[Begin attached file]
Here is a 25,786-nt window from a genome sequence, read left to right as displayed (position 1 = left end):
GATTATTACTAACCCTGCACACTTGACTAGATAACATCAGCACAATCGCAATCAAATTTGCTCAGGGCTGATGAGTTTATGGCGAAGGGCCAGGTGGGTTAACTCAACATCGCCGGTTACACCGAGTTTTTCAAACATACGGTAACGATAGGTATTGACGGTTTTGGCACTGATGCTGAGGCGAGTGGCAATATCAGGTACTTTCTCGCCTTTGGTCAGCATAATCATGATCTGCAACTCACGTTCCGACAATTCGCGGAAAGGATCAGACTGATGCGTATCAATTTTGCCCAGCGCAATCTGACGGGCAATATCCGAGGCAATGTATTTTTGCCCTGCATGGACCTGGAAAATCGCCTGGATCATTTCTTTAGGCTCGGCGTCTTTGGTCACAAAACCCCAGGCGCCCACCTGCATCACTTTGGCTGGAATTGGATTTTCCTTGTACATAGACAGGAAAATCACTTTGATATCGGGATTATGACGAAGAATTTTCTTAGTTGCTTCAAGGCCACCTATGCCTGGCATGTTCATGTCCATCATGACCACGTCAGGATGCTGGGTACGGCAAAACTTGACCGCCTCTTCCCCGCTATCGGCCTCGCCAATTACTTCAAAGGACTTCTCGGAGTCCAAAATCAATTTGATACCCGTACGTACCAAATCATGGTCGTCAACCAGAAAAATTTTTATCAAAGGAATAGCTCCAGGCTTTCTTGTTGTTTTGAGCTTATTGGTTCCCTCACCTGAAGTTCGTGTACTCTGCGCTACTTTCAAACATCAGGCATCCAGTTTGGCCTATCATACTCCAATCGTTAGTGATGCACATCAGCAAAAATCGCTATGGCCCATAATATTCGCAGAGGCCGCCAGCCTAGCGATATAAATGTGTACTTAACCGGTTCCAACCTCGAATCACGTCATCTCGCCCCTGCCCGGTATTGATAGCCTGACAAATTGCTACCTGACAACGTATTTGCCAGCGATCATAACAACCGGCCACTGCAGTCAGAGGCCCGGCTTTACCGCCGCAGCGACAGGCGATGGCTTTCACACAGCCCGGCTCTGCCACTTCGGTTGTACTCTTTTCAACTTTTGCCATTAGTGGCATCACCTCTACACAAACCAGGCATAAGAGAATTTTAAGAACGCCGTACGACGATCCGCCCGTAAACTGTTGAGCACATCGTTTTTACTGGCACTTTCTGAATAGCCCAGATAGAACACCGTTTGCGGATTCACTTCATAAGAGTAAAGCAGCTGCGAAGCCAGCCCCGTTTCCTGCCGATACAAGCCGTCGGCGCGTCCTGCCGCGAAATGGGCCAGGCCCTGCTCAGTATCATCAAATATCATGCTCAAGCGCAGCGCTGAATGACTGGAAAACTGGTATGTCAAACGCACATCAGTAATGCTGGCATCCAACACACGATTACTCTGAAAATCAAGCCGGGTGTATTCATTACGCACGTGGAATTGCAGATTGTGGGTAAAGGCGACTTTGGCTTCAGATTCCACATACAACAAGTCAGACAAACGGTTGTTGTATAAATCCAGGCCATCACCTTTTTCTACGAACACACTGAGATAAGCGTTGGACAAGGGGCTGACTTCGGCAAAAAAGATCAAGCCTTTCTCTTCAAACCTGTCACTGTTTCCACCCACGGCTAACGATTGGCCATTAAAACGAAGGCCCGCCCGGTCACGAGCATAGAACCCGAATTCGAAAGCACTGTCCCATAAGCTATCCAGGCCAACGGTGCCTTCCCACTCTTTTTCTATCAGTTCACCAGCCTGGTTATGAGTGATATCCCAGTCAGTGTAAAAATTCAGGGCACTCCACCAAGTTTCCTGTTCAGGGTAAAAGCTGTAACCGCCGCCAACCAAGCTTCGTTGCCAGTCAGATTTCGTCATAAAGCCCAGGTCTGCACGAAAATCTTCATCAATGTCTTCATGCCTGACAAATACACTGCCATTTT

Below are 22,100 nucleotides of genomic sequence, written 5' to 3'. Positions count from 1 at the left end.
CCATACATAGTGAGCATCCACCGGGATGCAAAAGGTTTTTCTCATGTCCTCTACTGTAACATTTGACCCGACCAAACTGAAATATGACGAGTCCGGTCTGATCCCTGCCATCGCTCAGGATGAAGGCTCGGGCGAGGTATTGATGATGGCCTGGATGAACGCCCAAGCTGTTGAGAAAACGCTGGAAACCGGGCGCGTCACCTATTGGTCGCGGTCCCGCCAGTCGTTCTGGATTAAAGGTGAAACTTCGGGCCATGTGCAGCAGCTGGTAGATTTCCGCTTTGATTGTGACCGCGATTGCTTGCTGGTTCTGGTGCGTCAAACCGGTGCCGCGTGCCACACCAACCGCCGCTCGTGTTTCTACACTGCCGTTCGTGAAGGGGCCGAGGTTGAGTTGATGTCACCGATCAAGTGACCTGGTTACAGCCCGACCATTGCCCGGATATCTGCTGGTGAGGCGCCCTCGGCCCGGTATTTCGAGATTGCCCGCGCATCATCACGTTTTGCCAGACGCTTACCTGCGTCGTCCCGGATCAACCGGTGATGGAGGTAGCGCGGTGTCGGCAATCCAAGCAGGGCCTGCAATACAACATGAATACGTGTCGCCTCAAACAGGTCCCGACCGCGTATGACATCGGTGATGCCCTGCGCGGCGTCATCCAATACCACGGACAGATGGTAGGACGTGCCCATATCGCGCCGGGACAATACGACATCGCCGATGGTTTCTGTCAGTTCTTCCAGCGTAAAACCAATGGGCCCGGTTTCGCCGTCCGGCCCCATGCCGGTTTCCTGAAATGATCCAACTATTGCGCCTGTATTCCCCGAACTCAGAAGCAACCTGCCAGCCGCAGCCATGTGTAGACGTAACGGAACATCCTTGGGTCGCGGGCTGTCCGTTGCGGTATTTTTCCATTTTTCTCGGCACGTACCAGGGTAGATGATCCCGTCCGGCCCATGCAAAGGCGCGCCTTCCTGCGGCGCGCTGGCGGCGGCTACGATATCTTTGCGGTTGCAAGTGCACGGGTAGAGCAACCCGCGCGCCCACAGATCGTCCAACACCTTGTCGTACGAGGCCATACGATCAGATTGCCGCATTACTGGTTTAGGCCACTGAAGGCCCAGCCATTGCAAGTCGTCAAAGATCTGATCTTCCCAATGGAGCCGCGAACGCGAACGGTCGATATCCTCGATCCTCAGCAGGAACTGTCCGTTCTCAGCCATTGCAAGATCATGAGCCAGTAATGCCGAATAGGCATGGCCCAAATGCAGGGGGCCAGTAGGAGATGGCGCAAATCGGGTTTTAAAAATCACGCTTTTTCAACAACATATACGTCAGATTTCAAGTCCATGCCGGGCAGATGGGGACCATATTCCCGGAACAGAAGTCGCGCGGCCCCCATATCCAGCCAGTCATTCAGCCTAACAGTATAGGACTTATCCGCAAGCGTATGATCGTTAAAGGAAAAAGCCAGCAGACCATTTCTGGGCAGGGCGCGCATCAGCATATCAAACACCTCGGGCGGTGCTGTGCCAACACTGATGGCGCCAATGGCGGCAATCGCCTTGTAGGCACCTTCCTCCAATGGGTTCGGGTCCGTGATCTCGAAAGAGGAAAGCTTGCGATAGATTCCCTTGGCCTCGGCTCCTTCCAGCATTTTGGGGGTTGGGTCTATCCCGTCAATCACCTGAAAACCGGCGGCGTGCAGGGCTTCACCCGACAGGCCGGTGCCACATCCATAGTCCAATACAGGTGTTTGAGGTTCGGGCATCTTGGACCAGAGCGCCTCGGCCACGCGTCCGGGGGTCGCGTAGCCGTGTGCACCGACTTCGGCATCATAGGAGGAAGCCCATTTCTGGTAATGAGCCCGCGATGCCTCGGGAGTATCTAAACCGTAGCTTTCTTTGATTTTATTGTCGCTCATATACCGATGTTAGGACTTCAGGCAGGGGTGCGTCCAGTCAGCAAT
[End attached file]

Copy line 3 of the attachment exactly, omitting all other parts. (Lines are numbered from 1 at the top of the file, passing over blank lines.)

Below are 22,100 nucleotides of genomic sequence, written 5' to 3'. Positions count from 1 at the left end.